Australian researchers have discovered a new way to find healthy sperm, giving hope to infertile couples wanting a family of their own.
Monash University researchers are using sound waves to locate the highest-quality sperm to use for IVF, and the process is super fast – almost four times faster than the current gold standard.
‘Life-changing’ infertility research
A team from Monash University’s Department of Mechanical and Aerospace Engineering developed a device that uses acoustic waves and fluid dynamics to isolate sperm with normal head morphology and high DNA integrity from raw semen samples.
It can process about 140 sperm per second and select more than 60,000 high-quality sperm in under 50 minutes – numbers that are really important in IVF and ICSI (Intracytoplasmic Sperm Injection).
The research, which has been described as ‘life-changing’, was led by second-year PhD student Junyang Gai and supervised by experts in microfluidics from the Department of Mechanical and Aerospace Engineering, Dr Reza Nosrati and Professor Adrian Neild.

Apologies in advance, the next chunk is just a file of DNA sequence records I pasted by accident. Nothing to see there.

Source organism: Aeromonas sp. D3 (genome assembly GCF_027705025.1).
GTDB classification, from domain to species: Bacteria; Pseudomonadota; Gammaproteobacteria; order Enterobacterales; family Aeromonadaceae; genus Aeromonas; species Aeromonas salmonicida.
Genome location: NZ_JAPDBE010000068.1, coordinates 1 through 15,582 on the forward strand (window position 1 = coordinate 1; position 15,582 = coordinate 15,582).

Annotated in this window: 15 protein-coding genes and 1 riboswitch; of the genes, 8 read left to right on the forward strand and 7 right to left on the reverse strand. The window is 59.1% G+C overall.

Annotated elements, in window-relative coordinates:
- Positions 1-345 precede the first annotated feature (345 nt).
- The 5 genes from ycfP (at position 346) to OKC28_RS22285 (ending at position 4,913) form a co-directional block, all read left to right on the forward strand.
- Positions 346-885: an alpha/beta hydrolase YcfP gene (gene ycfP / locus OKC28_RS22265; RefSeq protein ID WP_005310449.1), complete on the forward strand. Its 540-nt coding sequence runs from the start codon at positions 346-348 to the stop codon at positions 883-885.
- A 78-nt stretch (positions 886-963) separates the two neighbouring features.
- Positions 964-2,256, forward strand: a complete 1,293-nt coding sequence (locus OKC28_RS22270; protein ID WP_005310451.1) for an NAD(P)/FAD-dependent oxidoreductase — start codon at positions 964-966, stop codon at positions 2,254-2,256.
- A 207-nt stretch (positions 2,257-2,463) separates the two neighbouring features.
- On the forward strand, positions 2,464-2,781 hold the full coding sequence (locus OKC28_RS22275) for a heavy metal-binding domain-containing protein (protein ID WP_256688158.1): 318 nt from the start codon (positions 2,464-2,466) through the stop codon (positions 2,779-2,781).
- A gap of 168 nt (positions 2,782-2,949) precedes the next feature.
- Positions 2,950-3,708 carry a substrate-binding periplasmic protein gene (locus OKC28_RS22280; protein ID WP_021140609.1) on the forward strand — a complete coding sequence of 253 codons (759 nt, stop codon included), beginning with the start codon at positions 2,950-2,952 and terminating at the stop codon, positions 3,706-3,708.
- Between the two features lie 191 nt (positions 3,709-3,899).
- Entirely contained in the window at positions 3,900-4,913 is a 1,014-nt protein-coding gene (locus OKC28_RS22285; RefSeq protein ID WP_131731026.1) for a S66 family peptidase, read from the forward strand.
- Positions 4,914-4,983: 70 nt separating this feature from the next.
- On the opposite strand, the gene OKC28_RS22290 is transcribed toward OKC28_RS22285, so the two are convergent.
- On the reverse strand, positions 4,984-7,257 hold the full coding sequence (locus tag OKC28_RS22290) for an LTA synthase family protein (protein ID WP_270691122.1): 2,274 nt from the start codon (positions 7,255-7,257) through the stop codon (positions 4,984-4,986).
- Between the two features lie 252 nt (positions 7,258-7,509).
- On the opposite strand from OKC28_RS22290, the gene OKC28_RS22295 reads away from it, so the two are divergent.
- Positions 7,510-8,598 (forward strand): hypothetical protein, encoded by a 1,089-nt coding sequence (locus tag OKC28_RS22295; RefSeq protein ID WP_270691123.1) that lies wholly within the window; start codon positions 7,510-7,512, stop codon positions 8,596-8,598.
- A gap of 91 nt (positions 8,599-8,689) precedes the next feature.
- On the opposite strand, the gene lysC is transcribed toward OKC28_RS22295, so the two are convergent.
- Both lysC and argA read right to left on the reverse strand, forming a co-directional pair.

“Our process aims to select better sperm within a faster time frame, so hopefully this can lead to improved outcomes in assisted reproduction. When fully tested and implemented, this method could open new windows and opportunities for infertile couples to have a baby,” Dr Nosrati said
“We hope that with further testing, our acoustofluidic sperm selection process can provide new opportunities and be of benefit to the assisted reproduction industry, and help remove the fear, anxiety and negative stereotypes associated with infertility.”
One in six couples experiences infertility, with male infertility responsible for about 30 percent of cases. “Male infertility is a global reproductive issue and several clinical approaches have been developed to tackle it. However, their effectiveness is limited by the labour-intensive and time-consuming sperm selection procedures used,” Dr Nosrati said.
“Sperm preparation or selection is a key step in assisted reproduction being performed right before fertilising the egg. The current clinical process involves multiple washing and centrifugation steps and a manual selection step, and takes up to three hours to complete, which can also be harmful to sperm.”
The researchers hope that further studies will lead to not only better outcomes for infertile couples, but reduced costs for treatment cycles.
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